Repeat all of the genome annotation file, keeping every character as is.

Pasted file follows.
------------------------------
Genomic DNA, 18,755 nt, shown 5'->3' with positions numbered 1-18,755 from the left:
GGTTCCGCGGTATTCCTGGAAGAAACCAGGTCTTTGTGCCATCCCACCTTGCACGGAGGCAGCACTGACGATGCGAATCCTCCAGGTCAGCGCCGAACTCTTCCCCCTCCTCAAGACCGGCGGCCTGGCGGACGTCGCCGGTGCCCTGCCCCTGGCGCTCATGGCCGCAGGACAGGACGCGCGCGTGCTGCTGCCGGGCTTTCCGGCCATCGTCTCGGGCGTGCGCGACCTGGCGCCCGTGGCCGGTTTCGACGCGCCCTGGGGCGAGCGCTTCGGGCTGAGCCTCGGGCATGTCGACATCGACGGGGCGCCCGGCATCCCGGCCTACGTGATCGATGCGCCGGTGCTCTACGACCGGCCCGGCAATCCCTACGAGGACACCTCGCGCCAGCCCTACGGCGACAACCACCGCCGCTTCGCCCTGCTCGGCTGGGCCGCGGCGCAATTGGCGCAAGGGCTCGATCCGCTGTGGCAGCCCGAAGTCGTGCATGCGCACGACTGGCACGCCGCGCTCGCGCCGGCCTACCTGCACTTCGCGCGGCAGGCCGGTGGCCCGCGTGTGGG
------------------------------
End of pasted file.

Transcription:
Genomic DNA, 18,755 nt, shown 5'->3' with positions numbered 1-18,755 from the left:
GGTTCCGCGGTATTCCTGGAAGAAACCAGGTCTTTGTGCCATCCCACCTTGCACGGAGGCAGCACTGACGATGCGAATCCTCCAGGTCAGCGCCGAACTCTTCCCCCTCCTCAAGACCGGCGGCCTGGCGGACGTCGCCGGTGCCCTGCCCCTGGCGCTCATGGCCGCAGGACAGGACGCGCGCGTGCTGCTGCCGGGCTTTCCGGCCATCGTCTCGGGCGTGCGCGACCTGGCGCCCGTGGCCGGTTTCGACGCGCCCTGGGGCGAGCGCTTCGGGCTGAGCCTCGGGCATGTCGACATCGACGGGGCGCCCGGCATCCCGGCCTACGTGATCGATGCGCCGGTGCTCTACGACCGGCCCGGCAATCCCTACGAGGACACCTCGCGCCAGCCCTACGGCGACAACCACCGCCGCTTCGCCCTGCTCGGCTGGGCCGCGGCGCAATTGGCGCAAGGGCTCGATCCGCTGTGGCAGCCCGAAGTCGTGCATGCGCACGACTGGCACGCCGCGCTCGCGCCGGCCTACCTGCACTTCGCGCGGCAGGCCGGTGGCCCGCGTGTGGG